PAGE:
My mum is in the process of waiting for her two-bedroom, two-bathroom home to be built at a retirement village an hour’s drive from a major city.
I don’t need to mention which city because these mini universes are popping up all over the country.
Aged in her 70s, a big home had been slowly losing its appeal over the past two years, and as the caravan plans dominated the yearly calendar, the lawns fell further down the list of priorities.
When her husband was diagnosed with a rare but curable blood cancer earlier this year, living in a retirement village, closer to major infrastructure, surrounded by like-minded strangers sharing the joys of gentle exercise and wines at sunset became alluring.
Call it an Over 55s, community living, lifestyle community, lock and go – retirement villages are a trend that’s growing in popularity.
With a list of features that includes gyms, shops, swimming pools, golf, arts and crafts, events… you name it, these places cater for it… my mum was drawn like a moth to a flame, or so I thought.
My brother and I weren’t convinced this was a wise move.
Hesitant about her downsizing from a four-bedroom, two-bathroom home, a few streets from the beach and big enough to house a few teenage grandchildren on school holidays, to a let’s call it cozy, new build in a gated community, we weren’t sold.
However, in a new report released this week, it seems retirement village living is what will not only keep her alive and happy, but will also save me money.
The Retirement Living Council (RLC) found Australians living in retirement villages are helping save taxpayers almost $1 billion in health care costs by delaying their entry into aged care.
A new national report entitled Better Housing for Better Health revealed not only are they providing affordable housing for retirees, but they’re also helping them live longer.
“Retirement villages across Australia are already saving the government a billion dollars a year, by delaying residents’ entry into aged care, and quite simply, we need more of them,” Retirement Living Council executive director Daniel Gannon says.
“People who live in retirement communities are less lonely and less depressed than older Australians who live independently, because retirement communities encourage physical wellbeing and social interaction – which all translates to economic benefits for governments.
“For the first time, this report shows how our sector has actual solutions to Australia’s two biggest worrying trends – our housing crisis and our rapidly ageing population,” he said.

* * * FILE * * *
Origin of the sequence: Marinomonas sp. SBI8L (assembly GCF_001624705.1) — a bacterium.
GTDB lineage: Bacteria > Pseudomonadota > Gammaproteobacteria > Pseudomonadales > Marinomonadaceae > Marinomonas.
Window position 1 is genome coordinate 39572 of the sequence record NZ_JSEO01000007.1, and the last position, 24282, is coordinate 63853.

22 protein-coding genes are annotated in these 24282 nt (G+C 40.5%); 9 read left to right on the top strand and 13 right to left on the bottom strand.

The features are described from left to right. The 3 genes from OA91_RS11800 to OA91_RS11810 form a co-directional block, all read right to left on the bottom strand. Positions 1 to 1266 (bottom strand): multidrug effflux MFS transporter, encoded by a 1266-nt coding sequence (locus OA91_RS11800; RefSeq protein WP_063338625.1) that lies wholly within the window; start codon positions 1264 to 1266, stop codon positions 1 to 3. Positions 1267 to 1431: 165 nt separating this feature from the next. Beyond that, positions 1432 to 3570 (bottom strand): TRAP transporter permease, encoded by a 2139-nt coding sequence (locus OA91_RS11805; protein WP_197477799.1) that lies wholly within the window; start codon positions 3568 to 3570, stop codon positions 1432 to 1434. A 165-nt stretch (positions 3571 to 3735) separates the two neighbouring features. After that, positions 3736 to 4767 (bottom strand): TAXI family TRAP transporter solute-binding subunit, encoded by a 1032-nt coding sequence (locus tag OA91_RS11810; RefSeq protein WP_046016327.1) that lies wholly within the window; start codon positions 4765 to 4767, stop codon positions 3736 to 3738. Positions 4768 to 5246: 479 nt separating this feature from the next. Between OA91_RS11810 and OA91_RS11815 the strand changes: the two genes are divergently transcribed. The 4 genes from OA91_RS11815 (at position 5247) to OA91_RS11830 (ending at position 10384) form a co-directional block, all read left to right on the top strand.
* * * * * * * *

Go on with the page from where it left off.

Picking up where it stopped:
Some of the key findings from Better Housing for Better Health include the reduction of national expenditure on aged care by $945 million annually, delaying entry into aged care by two years, less reliance on healthcare systems and less hospitalisations.
Apparently, the current pipeline of retirement communities will reduce the housing shortage by 18%, and if we keep building retirement villages at the rate we are, we could reduce Australia’s housing shortage by 67%.
Closer to home the report found residents in retirement communities were 15% more physically active, 41% happier, five times more socially active, and twice as likely to catch up with friends.
They also showed reduced levels of depression and loneliness.
Mr Gannon said there are currently two million Australians aged over 75 and this cohort will increase by 70% to 3.4 million by 2040.
“This population shift will have socio-economic impacts on Australia, including the housing supply shortage and the pressure on an already struggling residential aged care sector,” he said.
The good news is my mum’s husband has received “the all-clear” health-wise.
The pair is continuing to eagerly await the completion of the building of their first taste of retirement village living.
Whether the Baby-Boomers’ move to retirement living ultimately makes them happier and the rest of us richer – well, that remains to be seen.
- The image attached to this article is not of my mum or her husband, and I’m only guessing the couple pictured is the same age group.
For more stories on housing:
- Housing affordability worst its been in 30 years
- House prices across the Hunter continue to rise
- Architects weigh in on housing crisis
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